One Thousand Words on Just a Shopping Plaza

It’s just a shopping plaza.

It’s just two short blocks of stores. They aren’t even interesting stores. Just chains that sell crap that you don’t really need.

It’s just a shopping plaza.

But over in one corner used to be Booksmith, where I had my first job.

I was sixteen and saw the help wanted sign while I was out shopping. I asked my mother if I should put in an application. She said why not and waited on the sidewalk when I went inside. I walked out with the job and promptly burst into tears. I had applied on a whim and didn’t know if I even wanted the job at all.

I was horrified the first time the manager ripped the covers off the books that didn’t sell. They returned the covers but not the books. I never did get comfortable with that part of the job. I hated defacing books.

The Assistant Manager’s name was Sherry. She was tiny, five feet tall and less than one hundred pounds. At closing time, she’d stand at the register and yell, “Booksmith is closing in five minutes!” in a voice louder than any I have ever heard, before or since.

When I asked the manager to change my schedule so I could stage manage my high school’s musical, she said no. I responded that I’d have to quit. She said, “You mean quit the musical” and I said I meant quit the job. I was a teenager. Things like musicals were important. Jobs weren’t.

It’s just a shopping plaza.

But in the other corner was Fayva Shoe Store, my second job. I was hired after the musical and stayed though the rest of high school and during vacations in college. I returned for a short time after college graduation too.

It was a rather shabby store, but it was a home away from home to me. I can still break down a shoebox faster than anyone I know.

I remember taking a test when I applied. It included questions like “John brings back a pair of shoes and wants his money back. Is this a) an exchange b) a return or c) a sale.“ I got them all correct. The manager told me very few people did. That thought scared me.

My first night I told my mother that I didn’t think I would work there long. I thought the Assistant Manager was a jerk. He wasn’t really and I stayed.

I worked alone one Fourth of July and arranged all the women’s shoes so they were red, white, blue, red, white, blue. I think of that every Independence Day.

I remember taking inventory after the store closed, the radio blasting Eric Clapton’s acoustic version of Layla and Annie Lenox’s Walking on Broken Glass. I think of my coworkers every time I hear those songs. I can still name them all these years later: Dan, Ritch, Jen, Jennifer, Theresa. I saw them more than I did my own family for a while.

It’s just a shopping plaza.

But on the other side was the music store where I worked after college. It started off as Record Town and then changed to Coconuts.

I was still working part-time at Fayva, unable to find a full-time job right out of school. I was thrilled when the manager offered me $6 dollars an hour. I thought it was a small fortune since I was making less than $5 an hour at the shoe store.

Music was glamorous, compared to cheap shoes. This was in the years before iTunes and MP3s. It was cool to work in the music industry, even if it was just in a record store.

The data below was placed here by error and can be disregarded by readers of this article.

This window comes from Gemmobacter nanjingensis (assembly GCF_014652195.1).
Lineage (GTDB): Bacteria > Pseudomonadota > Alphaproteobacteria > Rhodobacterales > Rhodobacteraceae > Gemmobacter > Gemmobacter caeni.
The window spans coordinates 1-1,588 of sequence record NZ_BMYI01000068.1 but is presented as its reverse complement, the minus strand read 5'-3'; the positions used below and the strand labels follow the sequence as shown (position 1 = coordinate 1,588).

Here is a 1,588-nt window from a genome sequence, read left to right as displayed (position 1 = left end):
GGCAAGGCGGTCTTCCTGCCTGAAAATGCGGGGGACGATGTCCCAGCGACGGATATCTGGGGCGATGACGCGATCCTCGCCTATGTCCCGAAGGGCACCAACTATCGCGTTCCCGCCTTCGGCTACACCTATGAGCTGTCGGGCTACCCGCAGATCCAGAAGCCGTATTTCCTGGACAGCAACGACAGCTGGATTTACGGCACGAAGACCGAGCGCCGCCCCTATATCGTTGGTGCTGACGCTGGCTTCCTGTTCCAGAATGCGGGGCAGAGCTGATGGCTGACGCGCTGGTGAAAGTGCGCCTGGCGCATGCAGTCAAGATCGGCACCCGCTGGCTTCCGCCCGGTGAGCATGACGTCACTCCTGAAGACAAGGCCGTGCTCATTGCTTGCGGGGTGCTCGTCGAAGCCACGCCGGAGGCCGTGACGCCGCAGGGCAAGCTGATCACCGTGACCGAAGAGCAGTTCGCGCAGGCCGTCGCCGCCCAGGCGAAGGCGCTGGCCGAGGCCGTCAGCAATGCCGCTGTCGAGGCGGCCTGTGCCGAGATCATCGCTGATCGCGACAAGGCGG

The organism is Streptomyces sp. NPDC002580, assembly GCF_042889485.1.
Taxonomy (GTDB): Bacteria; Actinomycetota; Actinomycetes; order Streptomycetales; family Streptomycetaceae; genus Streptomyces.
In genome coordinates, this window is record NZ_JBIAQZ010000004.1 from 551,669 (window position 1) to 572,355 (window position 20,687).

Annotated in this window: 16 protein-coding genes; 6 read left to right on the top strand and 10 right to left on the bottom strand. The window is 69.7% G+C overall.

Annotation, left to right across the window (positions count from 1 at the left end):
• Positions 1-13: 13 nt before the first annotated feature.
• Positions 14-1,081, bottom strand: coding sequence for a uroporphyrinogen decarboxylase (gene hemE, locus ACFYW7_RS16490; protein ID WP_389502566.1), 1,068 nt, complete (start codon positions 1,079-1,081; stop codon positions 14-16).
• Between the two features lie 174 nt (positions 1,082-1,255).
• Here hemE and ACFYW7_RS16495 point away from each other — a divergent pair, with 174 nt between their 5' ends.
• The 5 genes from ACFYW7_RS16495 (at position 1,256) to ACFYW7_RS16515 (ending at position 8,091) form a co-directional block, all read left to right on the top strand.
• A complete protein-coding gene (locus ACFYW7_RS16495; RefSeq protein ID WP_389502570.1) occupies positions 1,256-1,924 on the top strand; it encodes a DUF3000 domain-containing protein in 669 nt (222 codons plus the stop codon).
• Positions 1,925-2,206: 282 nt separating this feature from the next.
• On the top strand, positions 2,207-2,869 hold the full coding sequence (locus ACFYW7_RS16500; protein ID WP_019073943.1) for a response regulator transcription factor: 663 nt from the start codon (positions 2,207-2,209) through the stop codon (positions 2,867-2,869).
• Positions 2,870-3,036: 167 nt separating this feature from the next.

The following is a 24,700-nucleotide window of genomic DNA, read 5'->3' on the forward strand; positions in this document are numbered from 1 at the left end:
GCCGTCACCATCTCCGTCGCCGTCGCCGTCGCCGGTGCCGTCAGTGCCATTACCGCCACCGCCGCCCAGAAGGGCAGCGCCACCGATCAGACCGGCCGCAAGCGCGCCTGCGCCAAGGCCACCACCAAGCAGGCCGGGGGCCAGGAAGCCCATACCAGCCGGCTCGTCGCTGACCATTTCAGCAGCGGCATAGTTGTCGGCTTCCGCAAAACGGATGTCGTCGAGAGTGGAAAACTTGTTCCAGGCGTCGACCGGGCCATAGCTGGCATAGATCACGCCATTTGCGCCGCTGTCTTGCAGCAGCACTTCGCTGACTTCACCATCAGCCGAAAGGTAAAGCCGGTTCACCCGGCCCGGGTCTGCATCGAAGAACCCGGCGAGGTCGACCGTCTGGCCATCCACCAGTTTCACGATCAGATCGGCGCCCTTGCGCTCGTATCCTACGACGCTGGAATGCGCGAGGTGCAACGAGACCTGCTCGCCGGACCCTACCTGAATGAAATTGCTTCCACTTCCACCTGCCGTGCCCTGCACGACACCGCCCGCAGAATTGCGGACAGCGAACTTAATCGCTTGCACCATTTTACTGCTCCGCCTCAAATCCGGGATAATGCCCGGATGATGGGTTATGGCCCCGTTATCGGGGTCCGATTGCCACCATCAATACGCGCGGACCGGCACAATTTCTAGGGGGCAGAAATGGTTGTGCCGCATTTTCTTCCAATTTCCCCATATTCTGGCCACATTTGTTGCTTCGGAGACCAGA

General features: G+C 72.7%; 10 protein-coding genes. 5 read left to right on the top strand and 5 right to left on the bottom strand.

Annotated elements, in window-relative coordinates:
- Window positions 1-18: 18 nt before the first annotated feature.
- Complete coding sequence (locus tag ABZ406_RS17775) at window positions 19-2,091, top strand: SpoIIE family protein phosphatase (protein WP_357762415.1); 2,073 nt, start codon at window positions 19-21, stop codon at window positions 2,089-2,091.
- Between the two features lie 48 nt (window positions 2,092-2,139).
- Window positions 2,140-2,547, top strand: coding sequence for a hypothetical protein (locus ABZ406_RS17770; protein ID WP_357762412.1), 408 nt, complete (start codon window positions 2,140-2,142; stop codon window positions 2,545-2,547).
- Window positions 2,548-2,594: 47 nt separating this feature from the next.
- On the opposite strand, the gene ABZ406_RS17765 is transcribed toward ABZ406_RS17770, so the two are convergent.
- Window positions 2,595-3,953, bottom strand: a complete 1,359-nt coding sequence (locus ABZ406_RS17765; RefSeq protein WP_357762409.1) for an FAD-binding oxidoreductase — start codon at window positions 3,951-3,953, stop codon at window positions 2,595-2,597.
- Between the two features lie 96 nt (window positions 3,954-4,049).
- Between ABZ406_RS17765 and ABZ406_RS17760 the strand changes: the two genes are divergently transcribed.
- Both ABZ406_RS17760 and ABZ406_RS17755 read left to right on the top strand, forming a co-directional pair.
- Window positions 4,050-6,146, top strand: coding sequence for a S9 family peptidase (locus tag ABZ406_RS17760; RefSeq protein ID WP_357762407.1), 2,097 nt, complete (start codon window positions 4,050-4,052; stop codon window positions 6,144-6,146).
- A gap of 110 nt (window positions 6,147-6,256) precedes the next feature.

And I was good at it. I could find almost any song. All the customer had to do was hum a few bars.

The song Two Princes by Spin Doctors was popular then. Hundreds of people came in and sang the lyrics to us because they didn’t know the name of the tune. The cassette was located on the left, halfway down the aisle, two thirds of the way up the wall.

My favorite customers were the older folks who came in with a long list and bewildered look, trying to find music they had never heard of for their children and grandchildren, nephews and nieces. I would take them around the store, filling their arms with all the right songs. It was satisfying to know someone was going to have a very happy birthday, graduation, Hanukkah thanks in part to me

It’s just a shopping plaza.

But over there is the Hallmark store where I sold cards and wrapping paper for a short time, alongside my jobs at the shoe store and music store, in order to make my student loan payments.

And over there was the clothing store where I was called the women’s merchandiser instead of a sales clerk and had my first experiences with workplace bullying. That was where I learned to stand up for myself and was the first and only job I ever quit without notice.

It’s just a shopping plaza.

More important things were lost when Hurricane Irene devastated Vermont and New Hampshire. People died and lost their homes in the raging flood waters. A lot of folks no longer have jobs. They have the right to be sad. I don’t.

Rumors say the damage is so bad that the whole plaza is going to be torn down, but I know it’s petty to grieve. It’s silly to mourn the loss of a collection of box stores.

You can criticize me if you’d like. Call me frivolous, shallow or trivial. But it was an important part of my youth and saying good bye makes me melancholy.

I grew up in those stores. Those co-workers were my friends. Those break rooms were my home. I spent countless hours behind those counters and in those aisles, learning how to survive in the working world.

It’s not just a shopping plaza to me.

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One thought on “One Thousand Words on Just a Shopping Plaza

  1. Pingback: Blog Post #500! | One Thousand Words Project

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